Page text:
Applications are now open for the 2022 Natural Dyeing Course at Ditchling Museum of Art + Craft, with renowned expert Jenny Dean, supported by our very own Ross Belton. This is the fourth time this incredibly popular course has run, and this year it will consist of 6 ‘in person’ Sundays at the Museum and 6 online learning sessions via Zoom (or a similar program). There will also be an opportunity for regular personal contact and discussion with Jenny, who will answer queries and give advice as required.
‘The aim of this comprehensive course is to teach participants how to prepare and use dyes from natural materials to dye both animal and vegetable fibres. You will learn how to follow best practices to produce a full spectrum of consistent, reliable colours and how to test dyed samples for light and wash-fastness. We will cover a wide range of mordanting and dyeing techniques and the use of colour modifiers; the dyes used will include all the classic traditional dyes, such as madder, weld, cochineal and indigo. Participants will learn how to grow, harvest, prepare and use plants for dyeing, using the museum’s dye garden as a resource.’ Jenny Dean
As well as the Natural Dyeing fundamentals, the course gives participants the opportunity to learn about contact dyeing and surface dyeing techniques from Ross Belton, and printmaking using natural dyes with printmaker Jacqui Symons. The course will run from the 10th April through to the 25th September and these are only 8 places available, to ensure that the course is COVID secure.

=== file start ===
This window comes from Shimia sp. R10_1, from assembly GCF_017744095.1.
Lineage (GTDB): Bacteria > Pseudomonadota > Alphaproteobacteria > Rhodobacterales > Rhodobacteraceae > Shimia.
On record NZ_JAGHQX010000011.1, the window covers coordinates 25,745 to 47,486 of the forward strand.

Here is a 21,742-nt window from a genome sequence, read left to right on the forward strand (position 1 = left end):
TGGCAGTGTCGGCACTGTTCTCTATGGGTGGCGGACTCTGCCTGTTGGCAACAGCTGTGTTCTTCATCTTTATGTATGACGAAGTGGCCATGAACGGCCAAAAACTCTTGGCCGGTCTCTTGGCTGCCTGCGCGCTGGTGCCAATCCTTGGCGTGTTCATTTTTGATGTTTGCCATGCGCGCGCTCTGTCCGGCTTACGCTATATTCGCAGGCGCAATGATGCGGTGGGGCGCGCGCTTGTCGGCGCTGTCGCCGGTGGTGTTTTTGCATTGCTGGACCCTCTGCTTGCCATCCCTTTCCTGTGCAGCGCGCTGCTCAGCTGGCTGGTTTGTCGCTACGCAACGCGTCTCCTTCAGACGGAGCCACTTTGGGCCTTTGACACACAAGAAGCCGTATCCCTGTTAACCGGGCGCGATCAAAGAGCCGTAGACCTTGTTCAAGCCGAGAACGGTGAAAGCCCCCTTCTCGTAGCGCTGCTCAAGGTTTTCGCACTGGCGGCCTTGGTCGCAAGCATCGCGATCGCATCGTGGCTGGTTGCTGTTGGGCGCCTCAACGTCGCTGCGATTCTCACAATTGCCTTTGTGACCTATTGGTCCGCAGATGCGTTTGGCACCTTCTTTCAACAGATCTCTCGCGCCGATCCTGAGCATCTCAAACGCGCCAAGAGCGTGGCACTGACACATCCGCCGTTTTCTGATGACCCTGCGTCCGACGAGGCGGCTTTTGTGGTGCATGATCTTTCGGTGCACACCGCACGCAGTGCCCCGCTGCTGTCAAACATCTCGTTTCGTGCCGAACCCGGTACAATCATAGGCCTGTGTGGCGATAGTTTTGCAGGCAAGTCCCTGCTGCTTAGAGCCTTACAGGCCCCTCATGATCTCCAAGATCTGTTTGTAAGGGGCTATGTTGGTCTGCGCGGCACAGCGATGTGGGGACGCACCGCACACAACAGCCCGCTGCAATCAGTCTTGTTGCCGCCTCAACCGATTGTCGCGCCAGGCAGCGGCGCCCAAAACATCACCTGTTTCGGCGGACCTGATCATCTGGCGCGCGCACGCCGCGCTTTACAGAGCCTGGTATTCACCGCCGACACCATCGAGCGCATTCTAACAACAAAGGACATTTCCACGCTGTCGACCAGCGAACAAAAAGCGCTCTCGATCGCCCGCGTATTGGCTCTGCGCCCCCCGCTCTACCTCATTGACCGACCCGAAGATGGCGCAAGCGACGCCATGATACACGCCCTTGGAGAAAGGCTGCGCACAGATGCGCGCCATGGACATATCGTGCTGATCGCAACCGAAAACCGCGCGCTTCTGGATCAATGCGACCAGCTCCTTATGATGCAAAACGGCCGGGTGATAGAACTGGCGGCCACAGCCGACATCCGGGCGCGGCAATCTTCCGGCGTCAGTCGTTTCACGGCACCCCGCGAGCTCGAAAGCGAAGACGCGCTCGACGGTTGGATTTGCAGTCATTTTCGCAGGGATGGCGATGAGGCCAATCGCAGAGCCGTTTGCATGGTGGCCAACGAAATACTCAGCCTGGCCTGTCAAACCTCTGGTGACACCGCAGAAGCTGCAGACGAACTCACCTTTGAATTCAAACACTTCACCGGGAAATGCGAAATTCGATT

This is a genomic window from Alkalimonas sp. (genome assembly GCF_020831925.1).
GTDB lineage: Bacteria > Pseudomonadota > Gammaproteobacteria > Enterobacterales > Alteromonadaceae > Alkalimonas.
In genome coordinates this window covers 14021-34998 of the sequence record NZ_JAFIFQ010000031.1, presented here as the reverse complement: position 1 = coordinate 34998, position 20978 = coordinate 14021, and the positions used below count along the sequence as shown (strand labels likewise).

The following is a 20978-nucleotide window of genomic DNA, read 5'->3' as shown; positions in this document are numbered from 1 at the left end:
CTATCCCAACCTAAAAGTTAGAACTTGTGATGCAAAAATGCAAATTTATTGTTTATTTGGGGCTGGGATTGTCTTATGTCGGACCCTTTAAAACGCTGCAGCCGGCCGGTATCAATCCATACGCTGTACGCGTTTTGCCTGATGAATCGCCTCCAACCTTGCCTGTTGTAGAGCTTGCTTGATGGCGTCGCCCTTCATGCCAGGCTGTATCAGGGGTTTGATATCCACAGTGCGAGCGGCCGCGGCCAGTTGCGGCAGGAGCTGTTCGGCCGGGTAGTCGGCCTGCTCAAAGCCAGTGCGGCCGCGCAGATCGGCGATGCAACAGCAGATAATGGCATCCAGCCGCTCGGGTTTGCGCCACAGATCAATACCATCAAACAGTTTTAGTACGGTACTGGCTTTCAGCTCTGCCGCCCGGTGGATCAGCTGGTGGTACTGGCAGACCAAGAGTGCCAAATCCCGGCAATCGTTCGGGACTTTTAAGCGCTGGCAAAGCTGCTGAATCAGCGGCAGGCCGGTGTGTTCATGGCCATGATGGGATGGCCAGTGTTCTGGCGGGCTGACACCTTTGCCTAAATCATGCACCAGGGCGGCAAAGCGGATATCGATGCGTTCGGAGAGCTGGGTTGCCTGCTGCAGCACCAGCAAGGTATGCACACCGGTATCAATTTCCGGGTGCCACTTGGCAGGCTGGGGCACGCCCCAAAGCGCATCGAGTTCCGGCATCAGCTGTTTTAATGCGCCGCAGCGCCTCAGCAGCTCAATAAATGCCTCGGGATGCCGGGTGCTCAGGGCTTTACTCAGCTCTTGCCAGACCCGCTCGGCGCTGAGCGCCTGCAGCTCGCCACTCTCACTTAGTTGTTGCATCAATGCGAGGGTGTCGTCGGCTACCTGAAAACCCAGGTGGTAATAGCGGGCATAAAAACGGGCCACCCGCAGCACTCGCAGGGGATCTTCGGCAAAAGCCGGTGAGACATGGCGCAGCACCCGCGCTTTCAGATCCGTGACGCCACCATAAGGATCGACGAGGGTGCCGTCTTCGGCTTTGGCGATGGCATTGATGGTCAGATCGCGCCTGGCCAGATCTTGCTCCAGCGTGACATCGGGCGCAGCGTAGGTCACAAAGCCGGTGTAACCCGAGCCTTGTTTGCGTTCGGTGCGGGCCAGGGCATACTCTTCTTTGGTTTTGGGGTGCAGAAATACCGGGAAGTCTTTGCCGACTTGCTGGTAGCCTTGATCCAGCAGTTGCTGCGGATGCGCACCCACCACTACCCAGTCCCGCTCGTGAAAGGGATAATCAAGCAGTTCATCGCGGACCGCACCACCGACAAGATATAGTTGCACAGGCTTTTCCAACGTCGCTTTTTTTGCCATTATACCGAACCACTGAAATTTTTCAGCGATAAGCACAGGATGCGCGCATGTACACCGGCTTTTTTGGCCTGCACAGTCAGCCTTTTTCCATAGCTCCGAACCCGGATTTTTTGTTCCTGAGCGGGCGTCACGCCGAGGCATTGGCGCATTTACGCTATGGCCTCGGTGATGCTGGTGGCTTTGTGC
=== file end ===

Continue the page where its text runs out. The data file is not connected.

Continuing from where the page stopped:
This will be a hands-on course and the emphasis throughout will be on reliable, safe, environmentally friendly methods. All materials required for the taught components of the course will be provided, including some for personal experiments between sessions. There is one subsidised place available for people under 30 years old and setting up their own practice or on low income or benefits. The application form is available to download here and the closing date for applications is Sunday 6th of March.
Ditchling Museum of Art + Craft houses a collection consisting of the work of artists and craftspeople who were based in the village, including calligrapher Edward Johnston (responsible for the typeface used by the London underground), artist and designer Eric Gill, painter David Jones, Printer Hilary Peplerand weaver and natural dyer Ethel Mairet. Johnson moved to the village in 1912, and was followed by Gill in 1921 who set up the The Guild of St Joseph and St Dominic with Hilary Pepler as the other founding member. It was an attempt to create a communal catholic community based on the idea of the medieval guild, faith work and domestic life.
Text and Images © Jonathan Dredge, Ditchling Museum of Art + Craft and Jenny Dean